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Thread: What is a Giclée print?

  1. #111

    Re: What is a Giclée print?

    Quote Originally Posted by David Luttmann View Post
    This test has already been covered Jorge. It appears the problem is in your testing methods and not having control over the output. As it is not you making the print, and as you appear to not understand the measurement technicalities, the shutting up best come from you. Many who have more knowledge of test methods and of inkjet printing than you, disagree with you. It appears you have no interest in the true outcome....you just have a burning desire to think you are right....no matter what evidence is apparent to the contrary.

    The best and most well known printers don't agree with you....nuff said!
    LOL...trust me David, it is you who does not understand the measurements necessary, and the reason why you cannot come up with a test yourself and have to trust what you read even if it is wrong. Of all here, it is you the one who really should shut up since you are the one who seems to lack even the smallest understanding of what is going on. I keep saying, show me your work, show me your results, I am at least willing to design an experiment and then publish the results whatever they are, you in your great open mindedness have dismissed what I am doing without even seeing the methodology and the results, who has the "burning desire to be right" now, huh? I am producing facts, you are only spouting bullshit you read somehwere...way to go! I am astounded at your scientific knowledge.... LOL.

    As to the best and well known printers.....lol...do you really think I care? Of course they wont like it, it will expose their bs...

  2. #112

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    Re: What is a Giclée print?

    Quote Originally Posted by Jorge Gasteazoro View Post
    I have to disagree with this, I doubt you are getting a Dmax of 1.8 from your digital negatives in pt/pd. The only way I have seen high Dmax reflection densities is from multiple passes, digital or traditional. I think this is another of the myths, I asked Dan Burkholder this question, I asked "since you can control your curves I guess you only need one contrast grade for your pt/pd printing?"... his answer.. "In theory".....

    So making beleive that PS is the one solution for all that ails photography is IMO bs...
    It was never suggested that I get a Dmax of 1.8 from Pt/Pd. About the most I can get with single coating and one pass is 1.6, and that is with the best of conditions. But, I believe that is about the most the process allows with one pass, and that was my point about the use of curves. The curve allows you to get the maximum possible Dmax out of any process, be it Pt/Pd, kallitype or carbon, while still keeping a fun range of tones. That is true with in-camera negatives and digital negatives, but with digital negatives you have the capability to adjust the curve at both ends to optimize potential.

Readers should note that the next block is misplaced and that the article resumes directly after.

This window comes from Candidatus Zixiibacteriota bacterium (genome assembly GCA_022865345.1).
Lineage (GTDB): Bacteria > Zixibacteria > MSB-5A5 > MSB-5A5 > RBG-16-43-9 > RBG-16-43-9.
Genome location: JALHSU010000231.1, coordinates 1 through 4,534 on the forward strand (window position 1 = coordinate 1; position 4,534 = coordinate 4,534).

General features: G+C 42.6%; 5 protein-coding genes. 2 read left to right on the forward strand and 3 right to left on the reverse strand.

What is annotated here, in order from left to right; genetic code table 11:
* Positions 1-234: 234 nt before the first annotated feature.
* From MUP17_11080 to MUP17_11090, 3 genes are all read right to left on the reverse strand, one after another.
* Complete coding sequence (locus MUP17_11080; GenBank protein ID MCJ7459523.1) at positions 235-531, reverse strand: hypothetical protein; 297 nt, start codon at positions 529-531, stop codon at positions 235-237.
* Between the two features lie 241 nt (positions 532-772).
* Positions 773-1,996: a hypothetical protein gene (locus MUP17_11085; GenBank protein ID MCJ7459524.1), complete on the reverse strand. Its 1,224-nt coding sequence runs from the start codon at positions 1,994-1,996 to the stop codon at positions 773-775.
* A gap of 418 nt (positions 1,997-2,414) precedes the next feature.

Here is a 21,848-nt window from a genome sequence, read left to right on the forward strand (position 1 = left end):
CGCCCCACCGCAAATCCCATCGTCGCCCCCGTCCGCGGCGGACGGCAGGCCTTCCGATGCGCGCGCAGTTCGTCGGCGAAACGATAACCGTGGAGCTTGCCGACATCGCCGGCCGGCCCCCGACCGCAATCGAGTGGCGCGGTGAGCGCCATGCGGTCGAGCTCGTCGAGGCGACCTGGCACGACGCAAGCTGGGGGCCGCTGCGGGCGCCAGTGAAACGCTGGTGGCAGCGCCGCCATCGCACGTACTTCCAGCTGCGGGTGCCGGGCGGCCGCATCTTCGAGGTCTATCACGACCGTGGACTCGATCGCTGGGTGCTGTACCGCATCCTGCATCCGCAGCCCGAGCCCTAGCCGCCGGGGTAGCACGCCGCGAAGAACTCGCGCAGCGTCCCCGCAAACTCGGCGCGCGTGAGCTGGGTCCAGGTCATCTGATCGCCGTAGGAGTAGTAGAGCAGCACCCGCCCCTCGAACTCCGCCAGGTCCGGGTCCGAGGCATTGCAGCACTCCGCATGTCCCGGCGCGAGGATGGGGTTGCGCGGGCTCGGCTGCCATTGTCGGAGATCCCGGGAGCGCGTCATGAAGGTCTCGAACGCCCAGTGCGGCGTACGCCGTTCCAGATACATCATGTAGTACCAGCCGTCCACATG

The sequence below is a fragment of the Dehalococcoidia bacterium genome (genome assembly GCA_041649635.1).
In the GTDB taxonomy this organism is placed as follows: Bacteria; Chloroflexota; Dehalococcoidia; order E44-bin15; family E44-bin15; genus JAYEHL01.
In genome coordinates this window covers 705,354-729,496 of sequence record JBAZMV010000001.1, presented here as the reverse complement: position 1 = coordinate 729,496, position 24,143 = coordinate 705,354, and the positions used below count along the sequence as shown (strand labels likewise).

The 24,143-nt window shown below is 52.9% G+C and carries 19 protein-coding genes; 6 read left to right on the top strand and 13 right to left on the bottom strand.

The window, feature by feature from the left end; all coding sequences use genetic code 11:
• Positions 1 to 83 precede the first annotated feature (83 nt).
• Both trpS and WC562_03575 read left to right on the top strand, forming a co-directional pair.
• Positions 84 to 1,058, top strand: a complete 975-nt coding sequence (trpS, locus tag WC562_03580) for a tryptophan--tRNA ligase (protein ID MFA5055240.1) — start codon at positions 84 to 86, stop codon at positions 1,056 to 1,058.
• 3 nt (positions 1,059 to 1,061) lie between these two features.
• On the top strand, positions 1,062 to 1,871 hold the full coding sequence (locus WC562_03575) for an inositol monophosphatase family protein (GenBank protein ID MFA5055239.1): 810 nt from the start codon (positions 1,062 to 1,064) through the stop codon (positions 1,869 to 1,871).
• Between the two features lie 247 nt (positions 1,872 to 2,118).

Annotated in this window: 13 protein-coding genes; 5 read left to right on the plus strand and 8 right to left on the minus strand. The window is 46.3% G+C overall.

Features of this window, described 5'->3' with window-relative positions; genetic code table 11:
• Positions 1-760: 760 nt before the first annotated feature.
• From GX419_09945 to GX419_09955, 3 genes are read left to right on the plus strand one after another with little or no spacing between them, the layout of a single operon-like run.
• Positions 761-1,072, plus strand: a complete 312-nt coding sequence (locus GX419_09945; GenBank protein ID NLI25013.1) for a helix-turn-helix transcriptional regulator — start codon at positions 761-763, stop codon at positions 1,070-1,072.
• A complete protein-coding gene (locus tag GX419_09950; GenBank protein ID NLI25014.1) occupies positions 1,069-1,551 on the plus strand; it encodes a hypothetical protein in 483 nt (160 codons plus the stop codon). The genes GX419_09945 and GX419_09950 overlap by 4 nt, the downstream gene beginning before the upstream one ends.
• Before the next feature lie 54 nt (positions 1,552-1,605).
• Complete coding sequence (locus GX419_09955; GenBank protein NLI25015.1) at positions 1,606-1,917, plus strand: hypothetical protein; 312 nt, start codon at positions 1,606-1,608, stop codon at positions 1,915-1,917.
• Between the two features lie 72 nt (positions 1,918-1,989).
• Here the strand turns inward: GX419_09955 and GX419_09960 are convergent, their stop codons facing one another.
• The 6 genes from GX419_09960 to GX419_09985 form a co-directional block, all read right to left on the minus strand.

I think of maximum Dmax in terms of what the process gives with one printing, not in terms of multiple passes. And to get maximum Dmax, you have to know how to optimize the process itself. In other words, you may have the best digital negative in the world but if you don't know how to optimize results with paper, sensitizer mix, coating, humidity, etc. it will not be possible to get the most from the process.

    Sandy King

  3. #113

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    Re: What is a Giclée print?

    Quote Originally Posted by Eric_Scott View Post
    Sandy,

    With respect to carbon, do I understand you to mean that if I have a traditional negative with a DR that matches the exposure scale of my sensitized tissue, that it will be difficult to make a full scale print with *maximum* black? I think I'm making full scale prints with a *convincing* black, but I honestly can't say that I know how close to maximum black it is. I just recieved Mark Nelson's CD today, so I'm looking forward to learning how to make digital negatives for carbon printing.

    Eric.
    Eric,

    Yes, that is correct, because the negative has a toe and shoulder that makes it impossible to use 100% of the curve. You can get the maximum Dmax by cheating the highlights, or you can cheat the shadows to favor the highlights, but you can not get an optimum tonal scale and maximum Dmax at the same time. What the digital negative will do, with the *correct* adjustment curve, is allow you to use every single bit of the tonal values of the process.